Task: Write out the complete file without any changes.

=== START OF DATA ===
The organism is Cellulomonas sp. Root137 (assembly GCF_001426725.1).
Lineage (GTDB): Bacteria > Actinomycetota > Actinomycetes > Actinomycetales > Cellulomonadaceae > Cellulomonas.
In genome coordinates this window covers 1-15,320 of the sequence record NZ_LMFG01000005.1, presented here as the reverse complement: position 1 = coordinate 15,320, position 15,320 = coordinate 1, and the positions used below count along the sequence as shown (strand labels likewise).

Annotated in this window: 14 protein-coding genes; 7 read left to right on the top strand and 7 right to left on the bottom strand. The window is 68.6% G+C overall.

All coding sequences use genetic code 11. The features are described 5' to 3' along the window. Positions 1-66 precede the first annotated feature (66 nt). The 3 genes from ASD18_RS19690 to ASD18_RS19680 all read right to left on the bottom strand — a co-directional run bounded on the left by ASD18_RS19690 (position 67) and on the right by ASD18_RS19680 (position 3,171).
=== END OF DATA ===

The organism is Cellulomonas sp. Root137 (assembly GCF_001426725.1).
Lineage (GTDB): Bacteria > Actinomycetota > Actinomycetes > Actinomycetales > Cellulomonadaceae > Cellulomonas.
In genome coordinates this window covers 1-15,320 of the sequence record NZ_LMFG01000005.1, presented here as the reverse complement: position 1 = coordinate 15,320, position 15,320 = coordinate 1, and the positions used below count along the sequence as shown (strand labels likewise).

Annotated in this window: 14 protein-coding genes; 7 read left to right on the top strand and 7 right to left on the bottom strand. The window is 68.6% G+C overall.

All coding sequences use genetic code 11. The features are described 5' to 3' along the window. Positions 1-66 precede the first annotated feature (66 nt). The 3 genes from ASD18_RS19690 to ASD18_RS19680 all read right to left on the bottom strand — a co-directional run bounded on the left by ASD18_RS19690 (position 67) and on the right by ASD18_RS19680 (position 3,171).